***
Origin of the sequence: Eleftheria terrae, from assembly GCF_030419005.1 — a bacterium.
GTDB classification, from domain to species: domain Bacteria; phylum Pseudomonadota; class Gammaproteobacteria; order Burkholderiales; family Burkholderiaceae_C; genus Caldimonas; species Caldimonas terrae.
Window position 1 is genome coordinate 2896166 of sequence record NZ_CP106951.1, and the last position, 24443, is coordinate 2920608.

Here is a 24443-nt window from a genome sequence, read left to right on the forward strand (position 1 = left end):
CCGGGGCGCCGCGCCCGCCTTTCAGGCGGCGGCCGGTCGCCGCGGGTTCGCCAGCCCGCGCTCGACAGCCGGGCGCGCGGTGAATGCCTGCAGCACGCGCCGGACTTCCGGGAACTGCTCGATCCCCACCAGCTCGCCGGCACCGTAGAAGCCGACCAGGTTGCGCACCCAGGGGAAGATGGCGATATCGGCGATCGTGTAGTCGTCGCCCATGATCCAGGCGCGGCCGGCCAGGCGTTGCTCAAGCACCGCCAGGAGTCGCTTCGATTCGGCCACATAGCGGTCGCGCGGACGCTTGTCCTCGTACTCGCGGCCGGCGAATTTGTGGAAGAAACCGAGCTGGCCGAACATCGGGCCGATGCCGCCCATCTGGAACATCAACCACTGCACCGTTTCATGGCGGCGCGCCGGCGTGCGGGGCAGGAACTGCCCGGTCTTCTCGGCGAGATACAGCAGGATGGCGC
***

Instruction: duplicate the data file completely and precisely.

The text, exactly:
Origin of the sequence: Eleftheria terrae, from assembly GCF_030419005.1 — a bacterium.
GTDB classification, from domain to species: domain Bacteria; phylum Pseudomonadota; class Gammaproteobacteria; order Burkholderiales; family Burkholderiaceae_C; genus Caldimonas; species Caldimonas terrae.
Window position 1 is genome coordinate 2896166 of sequence record NZ_CP106951.1, and the last position, 24443, is coordinate 2920608.

Here is a 24443-nt window from a genome sequence, read left to right on the forward strand (position 1 = left end):
CCGGGGCGCCGCGCCCGCCTTTCAGGCGGCGGCCGGTCGCCGCGGGTTCGCCAGCCCGCGCTCGACAGCCGGGCGCGCGGTGAATGCCTGCAGCACGCGCCGGACTTCCGGGAACTGCTCGATCCCCACCAGCTCGCCGGCACCGTAGAAGCCGACCAGGTTGCGCACCCAGGGGAAGATGGCGATATCGGCGATCGTGTAGTCGTCGCCCATGATCCAGGCGCGGCCGGCCAGGCGTTGCTCAAGCACCGCCAGGAGTCGCTTCGATTCGGCCACATAGCGGTCGCGCGGACGCTTGTCCTCGTACTCGCGGCCGGCGAATTTGTGGAAGAAACCGAGCTGGCCGAACATCGGGCCGATGCCGCCCATCTGGAACATCAACCACTGCACCGTTTCATGGCGGCGCGCCGGCGTGCGGGGCAGGAACTGCCCGGTCTTCTCGGCGAGATACAGCAGGATGGCGC